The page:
The — American — National Videogame Museum based in Frisco, Texas is no stranger to video game oddities, but this undiscovered console could take the cake.
The NVM has come into possession of a Mini-Vectrex, a portable console developed in the 1980’s that never made it past the working prototype stage, meaning it’s a retro console that never even made it to shop shelves. Developed by General Consumer Electronics, it was quietly hidden away, until now.
The device’s big brother, the Vectrex, did make it to market in 1982. It was a vector display based console that was developed by Western Technologies and Smith Engineering, and we won’t judge you if you’ve never heard of it: it was a commercial failure, and it got rolled over when the video game industry collapsed in 1983 and by 1984 it was gone from shelves completely.
The Dallas Observer reports that the NVM snagged this prototype from a former employee at GCE, who kept it around for 35 years.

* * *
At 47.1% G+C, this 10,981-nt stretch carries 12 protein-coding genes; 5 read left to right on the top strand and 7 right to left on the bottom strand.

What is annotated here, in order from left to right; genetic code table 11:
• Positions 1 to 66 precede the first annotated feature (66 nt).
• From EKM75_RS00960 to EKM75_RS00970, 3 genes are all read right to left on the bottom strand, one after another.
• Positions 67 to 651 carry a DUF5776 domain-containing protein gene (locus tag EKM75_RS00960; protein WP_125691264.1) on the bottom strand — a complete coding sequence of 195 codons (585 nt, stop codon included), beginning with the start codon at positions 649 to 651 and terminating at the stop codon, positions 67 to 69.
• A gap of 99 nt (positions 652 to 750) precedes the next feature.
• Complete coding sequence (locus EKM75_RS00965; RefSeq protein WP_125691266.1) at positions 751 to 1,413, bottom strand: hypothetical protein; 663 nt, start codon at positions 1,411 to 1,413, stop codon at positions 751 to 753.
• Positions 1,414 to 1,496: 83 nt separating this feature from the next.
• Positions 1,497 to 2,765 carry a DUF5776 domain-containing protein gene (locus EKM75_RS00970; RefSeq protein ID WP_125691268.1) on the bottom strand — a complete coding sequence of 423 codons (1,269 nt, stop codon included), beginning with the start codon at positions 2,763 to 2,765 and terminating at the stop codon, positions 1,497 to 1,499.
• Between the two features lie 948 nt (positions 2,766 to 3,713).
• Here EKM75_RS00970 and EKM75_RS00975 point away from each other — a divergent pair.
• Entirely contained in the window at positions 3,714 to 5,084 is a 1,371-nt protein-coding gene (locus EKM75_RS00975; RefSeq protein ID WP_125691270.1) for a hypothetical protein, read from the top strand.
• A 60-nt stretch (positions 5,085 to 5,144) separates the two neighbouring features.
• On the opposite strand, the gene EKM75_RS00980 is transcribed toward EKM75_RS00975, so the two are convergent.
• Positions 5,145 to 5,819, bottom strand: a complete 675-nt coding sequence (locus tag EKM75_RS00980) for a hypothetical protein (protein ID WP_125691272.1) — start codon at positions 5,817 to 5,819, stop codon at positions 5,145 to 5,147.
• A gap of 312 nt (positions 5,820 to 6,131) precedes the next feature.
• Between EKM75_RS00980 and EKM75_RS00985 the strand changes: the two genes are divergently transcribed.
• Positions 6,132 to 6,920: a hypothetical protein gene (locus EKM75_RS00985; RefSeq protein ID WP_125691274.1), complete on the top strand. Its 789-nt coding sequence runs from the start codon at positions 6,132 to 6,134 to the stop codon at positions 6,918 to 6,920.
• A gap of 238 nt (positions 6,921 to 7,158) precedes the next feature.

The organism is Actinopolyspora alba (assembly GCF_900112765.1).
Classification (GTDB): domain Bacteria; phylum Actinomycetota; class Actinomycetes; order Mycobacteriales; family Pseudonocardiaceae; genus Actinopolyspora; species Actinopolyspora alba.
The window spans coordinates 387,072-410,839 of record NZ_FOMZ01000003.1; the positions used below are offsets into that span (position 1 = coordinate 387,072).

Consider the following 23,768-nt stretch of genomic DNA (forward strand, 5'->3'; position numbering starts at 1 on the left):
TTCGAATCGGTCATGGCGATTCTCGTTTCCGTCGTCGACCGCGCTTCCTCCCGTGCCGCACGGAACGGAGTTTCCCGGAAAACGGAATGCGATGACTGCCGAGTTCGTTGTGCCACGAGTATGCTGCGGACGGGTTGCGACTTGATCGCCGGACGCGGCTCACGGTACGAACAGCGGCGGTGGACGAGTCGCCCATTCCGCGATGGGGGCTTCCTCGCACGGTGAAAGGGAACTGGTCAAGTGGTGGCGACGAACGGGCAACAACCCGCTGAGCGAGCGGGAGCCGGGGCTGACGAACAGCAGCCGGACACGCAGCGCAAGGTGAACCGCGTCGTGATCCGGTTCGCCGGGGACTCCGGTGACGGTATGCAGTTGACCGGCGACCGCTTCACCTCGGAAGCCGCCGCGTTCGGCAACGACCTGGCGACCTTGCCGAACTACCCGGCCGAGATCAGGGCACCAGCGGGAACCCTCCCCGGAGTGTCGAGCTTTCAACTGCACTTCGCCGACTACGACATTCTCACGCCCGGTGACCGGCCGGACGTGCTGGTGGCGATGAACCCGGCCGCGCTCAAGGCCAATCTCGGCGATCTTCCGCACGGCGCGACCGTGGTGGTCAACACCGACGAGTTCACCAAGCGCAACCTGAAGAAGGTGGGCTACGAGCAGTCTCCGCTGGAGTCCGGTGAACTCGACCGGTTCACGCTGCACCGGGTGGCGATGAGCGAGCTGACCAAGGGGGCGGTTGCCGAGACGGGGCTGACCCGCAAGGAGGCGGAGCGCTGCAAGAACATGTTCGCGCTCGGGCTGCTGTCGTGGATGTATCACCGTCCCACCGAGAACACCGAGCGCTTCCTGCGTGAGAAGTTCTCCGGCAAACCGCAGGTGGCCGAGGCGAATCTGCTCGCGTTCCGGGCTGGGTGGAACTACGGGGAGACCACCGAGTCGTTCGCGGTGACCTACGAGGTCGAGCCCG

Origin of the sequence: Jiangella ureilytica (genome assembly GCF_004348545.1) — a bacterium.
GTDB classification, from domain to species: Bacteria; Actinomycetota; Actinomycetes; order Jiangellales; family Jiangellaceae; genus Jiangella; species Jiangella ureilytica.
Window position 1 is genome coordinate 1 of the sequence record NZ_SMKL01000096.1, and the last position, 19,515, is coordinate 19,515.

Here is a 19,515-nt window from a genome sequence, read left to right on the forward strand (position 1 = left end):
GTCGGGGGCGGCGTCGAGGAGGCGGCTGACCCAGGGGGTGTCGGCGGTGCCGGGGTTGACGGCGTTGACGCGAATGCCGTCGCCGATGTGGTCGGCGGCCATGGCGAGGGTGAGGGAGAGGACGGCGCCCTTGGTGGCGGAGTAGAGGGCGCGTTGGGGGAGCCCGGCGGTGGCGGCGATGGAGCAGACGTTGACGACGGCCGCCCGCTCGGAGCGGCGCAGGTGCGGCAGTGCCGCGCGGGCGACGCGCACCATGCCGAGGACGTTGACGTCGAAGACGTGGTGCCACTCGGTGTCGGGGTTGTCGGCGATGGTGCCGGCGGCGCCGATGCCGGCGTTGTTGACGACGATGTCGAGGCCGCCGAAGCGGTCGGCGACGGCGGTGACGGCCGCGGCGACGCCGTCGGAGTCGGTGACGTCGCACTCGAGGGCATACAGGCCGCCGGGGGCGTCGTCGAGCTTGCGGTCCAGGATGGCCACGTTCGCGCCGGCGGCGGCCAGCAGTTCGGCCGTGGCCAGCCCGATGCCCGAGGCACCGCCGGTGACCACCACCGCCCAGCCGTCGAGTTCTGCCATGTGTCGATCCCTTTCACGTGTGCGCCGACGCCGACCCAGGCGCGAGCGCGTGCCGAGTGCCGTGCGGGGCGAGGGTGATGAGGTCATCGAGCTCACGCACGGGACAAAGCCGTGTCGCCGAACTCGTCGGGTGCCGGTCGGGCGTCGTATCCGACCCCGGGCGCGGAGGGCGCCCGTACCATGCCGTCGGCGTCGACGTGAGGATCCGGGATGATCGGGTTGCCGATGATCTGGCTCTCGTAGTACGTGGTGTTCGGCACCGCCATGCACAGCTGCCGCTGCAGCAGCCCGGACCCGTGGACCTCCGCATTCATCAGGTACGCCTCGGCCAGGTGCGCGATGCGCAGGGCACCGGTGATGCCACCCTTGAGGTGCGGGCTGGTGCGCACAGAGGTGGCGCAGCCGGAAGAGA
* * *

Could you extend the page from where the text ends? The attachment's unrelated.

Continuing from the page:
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This portable edition of the console is still pretty sizeable, especially if you hold it up side by side to a Nintendo 3DS or Sony’s PS Vita.
NVM co-founder John Hardie, an avid video game industry collector himself, spoke to the Dallas Observer:
“It was a victim of the crash,” Hardie told the paper. “It killed any chance of it seeing the light of day.”
“For a prototype, it’s pretty complete. There’s a lot of details that you wouldn’t expect to see on a prototype,” adds Hardie. “It’s just an amazing piece of gaming history that we were able to rescue.”
The Mini-Vectrex will now join the NVM’s permanent collection, alongside the only colourised Vectrex prototype, and the original Vectrex prototype too.
Did you have a Vectrex? Secretly pining for a look at this mini prototype? We’re on Twitter for you to tell us your thoughts, dreams and all that. @TrustedReviews